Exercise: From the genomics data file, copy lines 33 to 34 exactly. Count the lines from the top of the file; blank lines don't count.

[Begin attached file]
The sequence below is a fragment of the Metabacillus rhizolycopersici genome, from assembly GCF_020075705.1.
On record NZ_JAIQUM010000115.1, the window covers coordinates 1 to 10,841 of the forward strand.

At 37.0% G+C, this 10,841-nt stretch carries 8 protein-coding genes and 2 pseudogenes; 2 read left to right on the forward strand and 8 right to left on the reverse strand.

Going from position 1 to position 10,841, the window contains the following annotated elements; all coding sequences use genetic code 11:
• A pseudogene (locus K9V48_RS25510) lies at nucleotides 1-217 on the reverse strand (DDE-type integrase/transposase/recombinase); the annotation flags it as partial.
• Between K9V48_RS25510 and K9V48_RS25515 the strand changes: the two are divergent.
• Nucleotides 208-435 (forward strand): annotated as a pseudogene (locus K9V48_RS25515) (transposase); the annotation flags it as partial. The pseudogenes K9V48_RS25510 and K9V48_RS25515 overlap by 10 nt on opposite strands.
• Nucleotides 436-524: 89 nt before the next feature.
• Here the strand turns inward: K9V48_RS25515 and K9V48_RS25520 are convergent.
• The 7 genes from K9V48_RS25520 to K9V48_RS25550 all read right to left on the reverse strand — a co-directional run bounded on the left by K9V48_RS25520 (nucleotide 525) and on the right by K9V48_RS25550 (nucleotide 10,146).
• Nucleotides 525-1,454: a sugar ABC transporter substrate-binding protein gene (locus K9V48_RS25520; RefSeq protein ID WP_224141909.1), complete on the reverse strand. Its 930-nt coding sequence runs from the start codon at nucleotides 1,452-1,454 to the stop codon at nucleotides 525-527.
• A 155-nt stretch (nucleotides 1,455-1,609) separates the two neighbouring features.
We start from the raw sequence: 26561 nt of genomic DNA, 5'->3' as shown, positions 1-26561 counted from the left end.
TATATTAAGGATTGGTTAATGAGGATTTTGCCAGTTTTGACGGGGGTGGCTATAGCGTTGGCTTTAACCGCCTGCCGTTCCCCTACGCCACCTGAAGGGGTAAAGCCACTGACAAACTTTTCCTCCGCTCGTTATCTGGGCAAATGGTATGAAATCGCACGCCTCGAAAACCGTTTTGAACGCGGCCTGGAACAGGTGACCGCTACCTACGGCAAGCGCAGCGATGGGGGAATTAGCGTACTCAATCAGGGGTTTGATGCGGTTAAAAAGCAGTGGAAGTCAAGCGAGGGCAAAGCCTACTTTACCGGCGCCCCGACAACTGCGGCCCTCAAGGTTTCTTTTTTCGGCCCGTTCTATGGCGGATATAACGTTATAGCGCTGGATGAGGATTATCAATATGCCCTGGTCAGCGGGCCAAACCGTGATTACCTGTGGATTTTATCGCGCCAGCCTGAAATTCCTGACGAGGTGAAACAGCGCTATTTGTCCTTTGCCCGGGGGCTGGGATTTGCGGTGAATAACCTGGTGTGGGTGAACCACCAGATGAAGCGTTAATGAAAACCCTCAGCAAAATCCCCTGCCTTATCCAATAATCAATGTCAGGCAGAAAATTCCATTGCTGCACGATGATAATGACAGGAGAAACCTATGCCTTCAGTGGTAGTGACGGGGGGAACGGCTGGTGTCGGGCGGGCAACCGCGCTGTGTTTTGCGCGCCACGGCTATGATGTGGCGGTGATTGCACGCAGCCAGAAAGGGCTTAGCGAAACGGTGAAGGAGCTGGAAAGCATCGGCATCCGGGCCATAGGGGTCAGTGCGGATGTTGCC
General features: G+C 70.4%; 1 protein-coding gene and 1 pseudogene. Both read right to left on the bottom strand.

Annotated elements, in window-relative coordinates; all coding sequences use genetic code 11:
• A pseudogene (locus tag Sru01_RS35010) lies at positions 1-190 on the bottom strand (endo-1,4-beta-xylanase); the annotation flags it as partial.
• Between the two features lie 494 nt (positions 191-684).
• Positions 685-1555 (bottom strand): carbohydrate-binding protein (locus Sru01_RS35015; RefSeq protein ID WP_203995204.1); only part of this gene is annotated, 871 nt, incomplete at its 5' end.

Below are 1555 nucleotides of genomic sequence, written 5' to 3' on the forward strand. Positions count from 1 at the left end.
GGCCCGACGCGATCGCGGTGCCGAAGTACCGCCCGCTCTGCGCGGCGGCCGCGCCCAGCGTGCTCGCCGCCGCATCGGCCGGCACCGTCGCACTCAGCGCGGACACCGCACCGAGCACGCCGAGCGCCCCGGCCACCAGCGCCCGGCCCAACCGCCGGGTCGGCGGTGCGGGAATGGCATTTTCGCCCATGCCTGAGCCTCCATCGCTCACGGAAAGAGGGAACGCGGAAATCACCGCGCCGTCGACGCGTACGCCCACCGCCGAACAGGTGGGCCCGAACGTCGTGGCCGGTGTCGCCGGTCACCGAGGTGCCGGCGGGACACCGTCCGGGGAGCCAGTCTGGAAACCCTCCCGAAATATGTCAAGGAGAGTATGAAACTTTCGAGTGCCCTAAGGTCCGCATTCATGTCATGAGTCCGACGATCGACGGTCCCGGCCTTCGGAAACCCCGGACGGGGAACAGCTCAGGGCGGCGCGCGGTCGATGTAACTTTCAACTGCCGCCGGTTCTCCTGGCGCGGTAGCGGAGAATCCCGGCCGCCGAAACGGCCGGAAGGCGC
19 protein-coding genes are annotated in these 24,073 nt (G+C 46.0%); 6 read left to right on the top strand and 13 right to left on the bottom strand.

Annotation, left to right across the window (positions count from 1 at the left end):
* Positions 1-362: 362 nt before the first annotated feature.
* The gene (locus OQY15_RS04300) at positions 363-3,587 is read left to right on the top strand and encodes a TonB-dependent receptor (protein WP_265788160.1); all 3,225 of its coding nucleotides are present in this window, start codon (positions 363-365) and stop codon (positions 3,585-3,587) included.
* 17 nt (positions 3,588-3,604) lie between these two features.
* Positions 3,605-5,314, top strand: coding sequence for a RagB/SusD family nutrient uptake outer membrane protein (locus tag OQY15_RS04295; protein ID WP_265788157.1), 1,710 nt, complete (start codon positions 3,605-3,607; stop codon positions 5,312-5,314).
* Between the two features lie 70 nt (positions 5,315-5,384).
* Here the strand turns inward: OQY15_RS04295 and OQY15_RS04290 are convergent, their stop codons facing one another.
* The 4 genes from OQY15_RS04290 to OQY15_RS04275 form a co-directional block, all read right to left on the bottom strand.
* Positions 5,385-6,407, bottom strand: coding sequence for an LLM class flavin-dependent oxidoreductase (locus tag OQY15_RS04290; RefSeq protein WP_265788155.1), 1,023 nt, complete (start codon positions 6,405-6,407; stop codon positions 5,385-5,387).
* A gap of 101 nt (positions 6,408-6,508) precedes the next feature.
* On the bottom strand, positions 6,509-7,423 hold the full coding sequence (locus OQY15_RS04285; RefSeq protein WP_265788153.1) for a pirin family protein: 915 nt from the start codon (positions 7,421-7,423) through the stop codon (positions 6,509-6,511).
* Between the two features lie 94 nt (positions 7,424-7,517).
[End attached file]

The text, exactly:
* On the bottom strand, positions 6,509-7,423 hold the full coding sequence (locus OQY15_RS04285; RefSeq protein WP_265788153.1) for a pirin family protein: 915 nt from the start codon (positions 7,421-7,423) through the stop codon (positions 6,509-6,511).
* Between the two features lie 94 nt (positions 7,424-7,517).